20. George J. Hall, 1994. "Overtime, effort and the propagation of business cycle shocks," Working Paper Series, Macroeconomic Issues 94-25, Federal Reserve Bank of Chicago.
  21. Rotemberg, Julio J & Woodford, Michael, 1996. "Real-Business-Cycle Models and the Forecastable Movements in Output, Hours, and Consumption," American Economic Review, American Economic Association, vol. 86(1), pages 71-89, March.
  22. Christopher A. Sims, 1986. "Are forecasting models usable for policy analysis?," Quarterly Review, Federal Reserve Bank of Minneapolis, issue Win, pages 2-16.
  23. Diebold, Francis X & Mariano, Roberto S, 1995. "Comparing Predictive Accuracy," Journal of Business & Economic Statistics, American Statistical Association, vol. 13(3), pages 253-63, July.
  24. Kydland, Finn E & Prescott, Edward C, 1982. "Time to Build and Aggregate Fluctuations," Econometrica, Econometric Society, vol. 50(6), pages 1345-70, November.
  25. Brian Motley, 1997. "Long-run trends in labor supply," Economic Review, Federal Reserve Bank of San Francisco, pages 22-33.
  26. Canova, Fabio, 2002. "Validating Monetary DSGE Models through VARs," CEPR Discussion Papers 3442, C.E.P.R. Discussion Papers.
  27. Rogerson, Richard, 1988. "Indivisible labor, lotteries and equilibrium," Journal of Monetary Economics, Elsevier, vol. 21(1), pages 3-16, January.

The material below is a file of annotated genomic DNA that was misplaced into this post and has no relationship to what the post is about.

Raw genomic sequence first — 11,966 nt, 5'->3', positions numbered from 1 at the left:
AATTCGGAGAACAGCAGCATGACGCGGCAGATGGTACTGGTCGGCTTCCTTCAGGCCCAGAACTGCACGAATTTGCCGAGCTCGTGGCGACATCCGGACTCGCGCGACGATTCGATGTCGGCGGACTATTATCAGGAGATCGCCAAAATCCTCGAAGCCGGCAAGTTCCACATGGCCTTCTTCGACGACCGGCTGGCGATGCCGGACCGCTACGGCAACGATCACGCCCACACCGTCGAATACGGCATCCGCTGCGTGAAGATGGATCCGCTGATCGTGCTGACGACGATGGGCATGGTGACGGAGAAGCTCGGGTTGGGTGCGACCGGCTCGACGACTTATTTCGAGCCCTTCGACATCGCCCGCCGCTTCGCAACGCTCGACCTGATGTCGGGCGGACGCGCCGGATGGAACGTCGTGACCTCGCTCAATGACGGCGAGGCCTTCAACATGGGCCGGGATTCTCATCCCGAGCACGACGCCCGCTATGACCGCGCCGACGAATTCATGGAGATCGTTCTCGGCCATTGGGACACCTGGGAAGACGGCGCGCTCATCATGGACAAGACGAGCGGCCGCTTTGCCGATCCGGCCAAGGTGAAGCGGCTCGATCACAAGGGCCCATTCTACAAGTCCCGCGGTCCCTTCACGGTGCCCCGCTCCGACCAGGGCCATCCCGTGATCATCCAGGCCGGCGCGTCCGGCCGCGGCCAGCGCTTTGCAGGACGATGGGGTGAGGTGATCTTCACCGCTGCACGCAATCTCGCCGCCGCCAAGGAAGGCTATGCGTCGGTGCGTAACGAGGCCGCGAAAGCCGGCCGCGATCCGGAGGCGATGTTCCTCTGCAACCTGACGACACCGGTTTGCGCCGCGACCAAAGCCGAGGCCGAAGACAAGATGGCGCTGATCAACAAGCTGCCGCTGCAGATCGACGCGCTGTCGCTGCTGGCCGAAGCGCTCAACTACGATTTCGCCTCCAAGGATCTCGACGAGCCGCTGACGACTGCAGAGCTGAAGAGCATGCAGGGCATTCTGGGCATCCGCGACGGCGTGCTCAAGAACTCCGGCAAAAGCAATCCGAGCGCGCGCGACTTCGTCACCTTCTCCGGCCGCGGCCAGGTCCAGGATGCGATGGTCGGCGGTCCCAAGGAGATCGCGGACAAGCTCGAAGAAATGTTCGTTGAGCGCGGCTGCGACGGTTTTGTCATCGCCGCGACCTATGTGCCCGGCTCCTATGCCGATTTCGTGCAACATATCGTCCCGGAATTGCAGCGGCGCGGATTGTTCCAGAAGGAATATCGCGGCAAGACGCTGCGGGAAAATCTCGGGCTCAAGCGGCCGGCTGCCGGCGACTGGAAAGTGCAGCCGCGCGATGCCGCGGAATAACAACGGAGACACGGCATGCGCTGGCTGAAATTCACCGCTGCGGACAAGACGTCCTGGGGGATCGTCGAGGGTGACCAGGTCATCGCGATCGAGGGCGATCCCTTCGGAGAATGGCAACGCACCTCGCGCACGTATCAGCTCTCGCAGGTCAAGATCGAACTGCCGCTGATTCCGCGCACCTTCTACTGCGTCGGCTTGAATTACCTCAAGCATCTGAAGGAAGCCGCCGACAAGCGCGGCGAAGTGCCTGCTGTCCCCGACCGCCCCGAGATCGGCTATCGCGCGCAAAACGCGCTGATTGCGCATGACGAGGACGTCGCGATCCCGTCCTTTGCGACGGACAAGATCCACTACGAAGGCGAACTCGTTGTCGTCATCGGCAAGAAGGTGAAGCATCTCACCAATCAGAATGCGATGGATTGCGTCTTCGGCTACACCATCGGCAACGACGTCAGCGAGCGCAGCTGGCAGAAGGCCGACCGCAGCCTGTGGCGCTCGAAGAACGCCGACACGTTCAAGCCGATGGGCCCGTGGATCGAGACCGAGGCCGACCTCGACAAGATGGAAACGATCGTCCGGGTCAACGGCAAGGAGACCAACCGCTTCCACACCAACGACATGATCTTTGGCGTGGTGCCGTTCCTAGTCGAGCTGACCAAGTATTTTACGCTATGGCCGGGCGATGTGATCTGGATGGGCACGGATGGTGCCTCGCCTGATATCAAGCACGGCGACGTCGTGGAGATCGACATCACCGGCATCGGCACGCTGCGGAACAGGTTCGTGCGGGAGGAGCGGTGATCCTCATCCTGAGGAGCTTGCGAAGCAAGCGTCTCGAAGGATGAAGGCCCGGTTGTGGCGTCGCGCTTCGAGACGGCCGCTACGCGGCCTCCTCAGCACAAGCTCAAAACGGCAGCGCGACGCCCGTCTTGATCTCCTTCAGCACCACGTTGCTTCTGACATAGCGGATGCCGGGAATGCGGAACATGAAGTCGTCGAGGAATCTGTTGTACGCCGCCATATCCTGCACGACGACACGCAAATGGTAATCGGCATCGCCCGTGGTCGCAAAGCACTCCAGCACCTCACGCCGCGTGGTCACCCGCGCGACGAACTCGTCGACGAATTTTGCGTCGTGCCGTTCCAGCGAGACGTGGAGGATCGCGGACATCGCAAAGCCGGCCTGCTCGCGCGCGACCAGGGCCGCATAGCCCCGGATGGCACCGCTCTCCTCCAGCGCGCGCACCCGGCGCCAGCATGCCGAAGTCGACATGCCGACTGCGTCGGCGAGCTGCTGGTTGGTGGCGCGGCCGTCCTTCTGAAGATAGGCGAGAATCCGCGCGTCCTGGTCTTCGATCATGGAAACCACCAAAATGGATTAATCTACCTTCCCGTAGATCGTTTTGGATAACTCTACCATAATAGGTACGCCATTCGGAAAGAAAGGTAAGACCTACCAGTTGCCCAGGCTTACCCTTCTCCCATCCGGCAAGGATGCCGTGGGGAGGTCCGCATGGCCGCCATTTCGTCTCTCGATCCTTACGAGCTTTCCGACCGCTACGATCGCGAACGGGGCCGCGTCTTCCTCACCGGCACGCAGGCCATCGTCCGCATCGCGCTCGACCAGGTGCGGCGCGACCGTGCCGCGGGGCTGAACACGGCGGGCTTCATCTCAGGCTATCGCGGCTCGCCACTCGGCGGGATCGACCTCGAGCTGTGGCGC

28. Ireland, Peter N., 1997. "A small, structural, quarterly model for monetary policy evaluation," Carnegie-Rochester Conference Series on Public Policy, Elsevier, vol. 47(1), pages 83-108, December.
  29. Blanchard, Olivier Jean & Kahn, Charles M, 1980. "The Solution of Linear Difference Models under Rational Expectations," Econometrica, Econometric Society, vol. 48(5), pages 1305-11, July.
  30. Mark W. Watson, 1991. "Measures of fit for calibrated models," Working Paper Series, Macroeconomic Issues 91-9, Federal Reserve Bank of Chicago.
  31. Frank Schorfheide, 2000. "Loss function-based evaluation of DSGE models," Journal of Applied Econometrics, John Wiley & Sons, Ltd., vol. 15(6), pages 645-670.
  32. McGrattan, Ellen R., 1994. "The macroeconomic effects of distortionary taxation," Journal of Monetary Economics, Elsevier, vol. 33(3), pages 573-601, June.
  33. DeJong, David N. & Ingram, Beth F. & Whiteman, Charles H., 2000. "A Bayesian approach to dynamic macroeconomics," Journal of Econometrics, Elsevier, vol. 98(2), pages 203-223, October.
  34. Rappoport, Peter & Reichlin, Lucrezia, 1989. "Segmented Trends and Non-stationary Time Series," Economic Journal, Royal Economic Society, vol. 99(395), pages 168-77, Supplemen.
  35. Runkle, David E, 1987. "Vector Autoregressions and Reality: Reply," Journal of Business & Economic Statistics, American Statistical Association, vol. 5(4), pages 454, October.